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US inflation shatters interest rate complacency

Sharp increases for prices of motor vehicles, transportation services and hotel accommodation came as businesses hit hardest in the COVID-19 pandemic re-opened and vaccinated Americans resumed social activities and travel.

While the data is for just one month and the rise in inflation may prove temporary as weak comparatives drop out and pandemic effects fade, the reaction across markets to the CPI data was savage and immediate.

US stocks crumbled, with the tech-heavy Nasdaq dropping 2.7 per cent while the S&P 500 index fell 2.1 per cent. The Dow fared a bit better with a 2 per cent slide.

The losses spread from there: Australia’s S&P/ASX 200 dropped 1 per cent to a five-week low as technology stocks crumbled. Buy now, pay later darlings were hit hard as Afterpay dropped 5.4 per cent to $84.50 and Xero, which also reported results, slumped 13 per cent to $117.39.

“That April CPI number doesn’t say inflation is coming – it says inflation has arrived,” said Romano Sala Tenna, portfolio manager at Katana Asset Management. “We are starting to rebase our views on that and how quickly central banks are going to reposition and bring forward monetary policy.”

Bond yields rose as the prospect of Federal Reserve policy tightening – seemingly so distant at the depths of the pandemic – suddenly appeared a lot more likely. The US 10-year yield reached 1.68 per cent and Australian 10-year bond yields traded at 1.74 per cent.

Investors seeking protection from inflation fled to real assets including commodities, pushing iron ore to another record high. Currency traders sent the Australian dollar down to US77.12¢.

We haven’t had to worry about inflation for so long and the fiscal stimulus in the US certainly changed that.

— Justin Tyler, Daintree Capital founder

National Australia Bank’s currency experts observed that futures markets have now priced in an 80 per cent chance of a rate hike from the Fed by the end of 2022 after the CPI data, worsening the discord between bond markets and the central bank.

FOMC members expect to sit tight on interest rates and have vowed to look through high inflation readings until they are assured that prices are sustainably above 2 per cent. The Fed funds rate is now zero to 0.25 per cent.

Australia’s Reserve Bank has made a similar commitment on monetary policy. The RBA has said that interest rates aren’t likely to rise from 0.1 per cent until at least 2024, when it hopes that inflation will be back in its 2 to 3 per cent target range.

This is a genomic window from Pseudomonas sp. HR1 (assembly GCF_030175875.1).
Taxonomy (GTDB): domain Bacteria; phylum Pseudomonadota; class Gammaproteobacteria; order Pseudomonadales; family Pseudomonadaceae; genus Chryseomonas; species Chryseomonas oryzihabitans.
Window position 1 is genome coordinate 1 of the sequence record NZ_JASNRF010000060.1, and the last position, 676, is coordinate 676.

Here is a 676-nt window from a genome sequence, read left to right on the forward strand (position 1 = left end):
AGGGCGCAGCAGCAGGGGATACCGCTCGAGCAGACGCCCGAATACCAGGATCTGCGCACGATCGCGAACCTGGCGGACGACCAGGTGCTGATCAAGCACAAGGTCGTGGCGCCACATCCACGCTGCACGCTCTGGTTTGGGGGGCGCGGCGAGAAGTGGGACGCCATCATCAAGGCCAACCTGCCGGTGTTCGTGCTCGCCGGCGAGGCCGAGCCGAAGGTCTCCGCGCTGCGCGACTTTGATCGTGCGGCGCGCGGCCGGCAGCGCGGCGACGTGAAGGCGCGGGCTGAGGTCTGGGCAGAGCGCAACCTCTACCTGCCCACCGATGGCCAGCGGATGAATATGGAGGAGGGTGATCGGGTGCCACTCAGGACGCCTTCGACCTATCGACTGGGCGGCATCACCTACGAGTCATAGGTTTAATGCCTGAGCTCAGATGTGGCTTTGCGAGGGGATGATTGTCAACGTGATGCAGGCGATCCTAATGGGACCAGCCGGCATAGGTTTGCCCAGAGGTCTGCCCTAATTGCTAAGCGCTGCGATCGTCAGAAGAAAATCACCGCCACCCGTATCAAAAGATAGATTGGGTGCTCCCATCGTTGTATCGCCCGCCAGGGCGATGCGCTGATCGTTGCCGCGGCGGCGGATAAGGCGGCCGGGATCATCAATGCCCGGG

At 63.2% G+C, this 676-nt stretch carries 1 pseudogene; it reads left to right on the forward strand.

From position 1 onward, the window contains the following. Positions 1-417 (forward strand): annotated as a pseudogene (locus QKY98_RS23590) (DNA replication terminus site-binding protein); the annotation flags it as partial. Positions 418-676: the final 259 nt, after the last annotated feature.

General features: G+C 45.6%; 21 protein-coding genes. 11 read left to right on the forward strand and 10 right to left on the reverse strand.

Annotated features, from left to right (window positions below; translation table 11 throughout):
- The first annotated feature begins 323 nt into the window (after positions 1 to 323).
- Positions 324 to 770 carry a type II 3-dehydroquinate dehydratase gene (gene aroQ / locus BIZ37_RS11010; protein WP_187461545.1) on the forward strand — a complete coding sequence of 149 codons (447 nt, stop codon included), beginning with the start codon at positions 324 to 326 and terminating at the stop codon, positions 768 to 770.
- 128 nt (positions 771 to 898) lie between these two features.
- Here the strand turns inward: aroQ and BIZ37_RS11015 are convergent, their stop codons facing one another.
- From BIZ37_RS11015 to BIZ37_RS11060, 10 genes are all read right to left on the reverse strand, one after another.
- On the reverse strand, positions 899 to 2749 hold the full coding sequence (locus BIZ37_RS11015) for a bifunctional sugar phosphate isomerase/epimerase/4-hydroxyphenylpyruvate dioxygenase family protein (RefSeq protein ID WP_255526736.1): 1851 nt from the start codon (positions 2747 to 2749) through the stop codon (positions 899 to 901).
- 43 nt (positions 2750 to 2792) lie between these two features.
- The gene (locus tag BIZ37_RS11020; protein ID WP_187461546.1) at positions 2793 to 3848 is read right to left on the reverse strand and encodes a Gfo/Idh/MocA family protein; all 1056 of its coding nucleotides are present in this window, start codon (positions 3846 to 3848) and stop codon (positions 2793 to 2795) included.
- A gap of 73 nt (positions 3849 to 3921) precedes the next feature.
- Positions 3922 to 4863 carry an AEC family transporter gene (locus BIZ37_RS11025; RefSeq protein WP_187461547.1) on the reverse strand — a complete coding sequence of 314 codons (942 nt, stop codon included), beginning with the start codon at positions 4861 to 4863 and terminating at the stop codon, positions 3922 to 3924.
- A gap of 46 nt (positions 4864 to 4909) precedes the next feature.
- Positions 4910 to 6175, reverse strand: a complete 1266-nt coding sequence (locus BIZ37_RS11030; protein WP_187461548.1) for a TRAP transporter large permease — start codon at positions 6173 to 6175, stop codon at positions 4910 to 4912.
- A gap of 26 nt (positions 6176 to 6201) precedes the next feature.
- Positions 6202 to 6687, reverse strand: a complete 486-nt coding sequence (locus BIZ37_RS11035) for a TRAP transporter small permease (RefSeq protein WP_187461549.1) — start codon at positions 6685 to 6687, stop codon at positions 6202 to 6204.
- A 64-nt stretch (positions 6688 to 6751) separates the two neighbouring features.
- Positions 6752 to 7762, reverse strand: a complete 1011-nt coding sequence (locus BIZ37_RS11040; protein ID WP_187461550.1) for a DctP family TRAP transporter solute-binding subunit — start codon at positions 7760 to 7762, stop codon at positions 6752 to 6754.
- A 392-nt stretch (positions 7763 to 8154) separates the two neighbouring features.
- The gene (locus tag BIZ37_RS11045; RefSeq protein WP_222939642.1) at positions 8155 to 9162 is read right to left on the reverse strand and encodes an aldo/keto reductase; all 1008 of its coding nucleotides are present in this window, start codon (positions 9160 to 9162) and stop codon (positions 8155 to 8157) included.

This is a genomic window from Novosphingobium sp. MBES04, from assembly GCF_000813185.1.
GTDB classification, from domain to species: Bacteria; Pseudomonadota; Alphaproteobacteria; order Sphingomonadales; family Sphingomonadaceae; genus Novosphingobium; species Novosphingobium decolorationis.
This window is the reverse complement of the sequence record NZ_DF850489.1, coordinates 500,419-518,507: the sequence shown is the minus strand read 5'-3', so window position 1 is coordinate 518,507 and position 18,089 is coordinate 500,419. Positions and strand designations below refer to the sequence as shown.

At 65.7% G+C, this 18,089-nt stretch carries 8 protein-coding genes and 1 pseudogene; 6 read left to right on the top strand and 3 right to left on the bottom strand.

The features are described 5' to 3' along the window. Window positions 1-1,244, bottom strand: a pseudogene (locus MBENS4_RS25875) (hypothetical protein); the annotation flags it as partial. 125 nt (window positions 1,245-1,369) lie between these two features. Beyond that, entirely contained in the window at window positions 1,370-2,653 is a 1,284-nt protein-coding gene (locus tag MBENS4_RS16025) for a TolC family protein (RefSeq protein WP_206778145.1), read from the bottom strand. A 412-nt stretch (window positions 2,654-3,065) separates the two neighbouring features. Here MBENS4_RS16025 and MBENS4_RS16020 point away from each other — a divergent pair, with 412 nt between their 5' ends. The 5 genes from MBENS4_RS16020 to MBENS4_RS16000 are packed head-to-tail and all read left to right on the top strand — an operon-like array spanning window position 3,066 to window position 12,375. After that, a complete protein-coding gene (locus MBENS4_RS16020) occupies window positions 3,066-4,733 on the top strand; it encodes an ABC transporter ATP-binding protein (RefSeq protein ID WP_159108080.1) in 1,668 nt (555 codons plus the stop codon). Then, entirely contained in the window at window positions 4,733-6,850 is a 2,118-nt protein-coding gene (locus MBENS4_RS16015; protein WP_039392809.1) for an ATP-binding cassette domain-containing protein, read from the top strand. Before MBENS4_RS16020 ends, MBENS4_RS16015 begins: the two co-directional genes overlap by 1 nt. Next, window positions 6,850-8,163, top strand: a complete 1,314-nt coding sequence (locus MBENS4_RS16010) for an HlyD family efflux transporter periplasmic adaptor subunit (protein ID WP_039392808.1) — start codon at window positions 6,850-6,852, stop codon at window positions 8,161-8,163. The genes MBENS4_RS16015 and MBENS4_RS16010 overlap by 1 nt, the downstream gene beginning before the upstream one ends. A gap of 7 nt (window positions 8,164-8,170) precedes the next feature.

But bond markets are sceptical that central banks can hold firm.

“There was always going to be a test of the Fed’s transitory narrative but I think that markets expected that test would be a longer time in coming,” said Mr Tyler. “We haven’t had to worry about inflation for so long and the fiscal stimulus in the US certainly changed that.”

Fed ‘behind the eight-ball’

The trillions of dollars pumped into the global economy by governments and monetary policymakers to counter the recession have succeeded in delivering stronger growth and higher inflation. But some investors are now worried that large amounts of ongoing stimulus in recovering economies will lead to inflation that will be hard to manage, and central bankers will be forced to slam the brakes.

Hedge fund manager Stanley Druckenmiller told CNBC this week that he struggled to understand why the Fed and other central banks haven’t already changed their policy settings to meet the rebound.

“We’re still acting like we’re in a black hole. In fact, the economy has accelerated,” Mr Druckenmiller said.

The role of the Fed is to take away the punchbowl before the party goes on for too long, said Hugh Giddy, large cap portfolio manager at Investors Mutual.

“I think inflation will rise very strongly if we keep on with interest rate policies and government over-stimulus and excessively low interest rates,” he said. “Inflation, as properly measured, would be already off the charts because people’s major purchase is a house and house prices are going up everywhere.”

The Fed is “behind the eight-ball”.

“I think they have old thinking in that. And [Wednesday, US time] was the first reality check,” said Mr Sala Tenna.

The investors who would suffer if rising interest rate expectations prompted another prolonged sharp rise in bond yields are those in the tech space or invested in other long-duration assets, said Mr Sala Tenna.

“The discount rate increases and future earnings look less attractive today in dollar terms. So, you know, earning a dollar 10 years out isn’t worth 90¢. It’s more like 50¢.”

On the other hand, producers benefited from higher inflation, and the banks benefited as well, he said.

“Basically, everything that’s running on the economic cycle should benefit because you’re getting some price appreciation. And the value stocks.”

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